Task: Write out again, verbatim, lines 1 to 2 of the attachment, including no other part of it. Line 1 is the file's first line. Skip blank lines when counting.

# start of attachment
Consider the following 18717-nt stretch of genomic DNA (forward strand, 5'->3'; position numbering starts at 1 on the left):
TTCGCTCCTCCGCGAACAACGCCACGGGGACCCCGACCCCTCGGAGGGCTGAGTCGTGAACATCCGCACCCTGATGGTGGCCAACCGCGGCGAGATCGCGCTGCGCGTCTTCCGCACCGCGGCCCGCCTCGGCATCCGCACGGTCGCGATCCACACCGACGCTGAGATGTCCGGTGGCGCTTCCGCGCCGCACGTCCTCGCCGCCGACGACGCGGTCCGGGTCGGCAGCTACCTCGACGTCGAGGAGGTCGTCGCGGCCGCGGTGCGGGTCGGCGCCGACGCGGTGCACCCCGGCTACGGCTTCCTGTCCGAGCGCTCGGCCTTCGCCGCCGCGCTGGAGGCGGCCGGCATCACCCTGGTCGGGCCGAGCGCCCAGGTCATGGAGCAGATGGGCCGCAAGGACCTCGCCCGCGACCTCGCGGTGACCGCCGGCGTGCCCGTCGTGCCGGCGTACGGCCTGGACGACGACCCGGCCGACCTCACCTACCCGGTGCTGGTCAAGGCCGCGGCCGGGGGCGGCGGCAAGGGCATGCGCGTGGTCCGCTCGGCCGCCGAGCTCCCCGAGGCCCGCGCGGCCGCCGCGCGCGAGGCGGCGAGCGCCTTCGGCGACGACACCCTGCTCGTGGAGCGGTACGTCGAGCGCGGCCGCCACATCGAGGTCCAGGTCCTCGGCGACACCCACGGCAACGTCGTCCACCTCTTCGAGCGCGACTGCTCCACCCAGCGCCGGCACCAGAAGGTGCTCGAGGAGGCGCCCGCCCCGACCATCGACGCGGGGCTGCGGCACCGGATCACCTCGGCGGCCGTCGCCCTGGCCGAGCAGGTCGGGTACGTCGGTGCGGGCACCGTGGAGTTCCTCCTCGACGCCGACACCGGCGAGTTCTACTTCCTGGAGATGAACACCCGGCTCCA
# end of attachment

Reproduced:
Consider the following 18717-nt stretch of genomic DNA (forward strand, 5'->3'; position numbering starts at 1 on the left):
TTCGCTCCTCCGCGAACAACGCCACGGGGACCCCGACCCCTCGGAGGGCTGAGTCGTGAACATCCGCACCCTGATGGTGGCCAACCGCGGCGAGATCGCGCTGCGCGTCTTCCGCACCGCGGCCCGCCTCGGCATCCGCACGGTCGCGATCCACACCGACGCTGAGATGTCCGGTGGCGCTTCCGCGCCGCACGTCCTCGCCGCCGACGACGCGGTCCGGGTCGGCAGCTACCTCGACGTCGAGGAGGTCGTCGCGGCCGCGGTGCGGGTCGGCGCCGACGCGGTGCACCCCGGCTACGGCTTCCTGTCCGAGCGCTCGGCCTTCGCCGCCGCGCTGGAGGCGGCCGGCATCACCCTGGTCGGGCCGAGCGCCCAGGTCATGGAGCAGATGGGCCGCAAGGACCTCGCCCGCGACCTCGCGGTGACCGCCGGCGTGCCCGTCGTGCCGGCGTACGGCCTGGACGACGACCCGGCCGACCTCACCTACCCGGTGCTGGTCAAGGCCGCGGCCGGGGGCGGCGGCAAGGGCATGCGCGTGGTCCGCTCGGCCGCCGAGCTCCCCGAGGCCCGCGCGGCCGCCGCGCGCGAGGCGGCGAGCGCCTTCGGCGACGACACCCTGCTCGTGGAGCGGTACGTCGAGCGCGGCCGCCACATCGAGGTCCAGGTCCTCGGCGACACCCACGGCAACGTCGTCCACCTCTTCGAGCGCGACTGCTCCACCCAGCGCCGGCACCAGAAGGTGCTCGAGGAGGCGCCCGCCCCGACCATCGACGCGGGGCTGCGGCACCGGATCACCTCGGCGGCCGTCGCCCTGGCCGAGCAGGTCGGGTACGTCGGTGCGGGCACCGTGGAGTTCCTCCTCGACGCCGACACCGGCGAGTTCTACTTCCTGGAGATGAACACCCGGCTCCA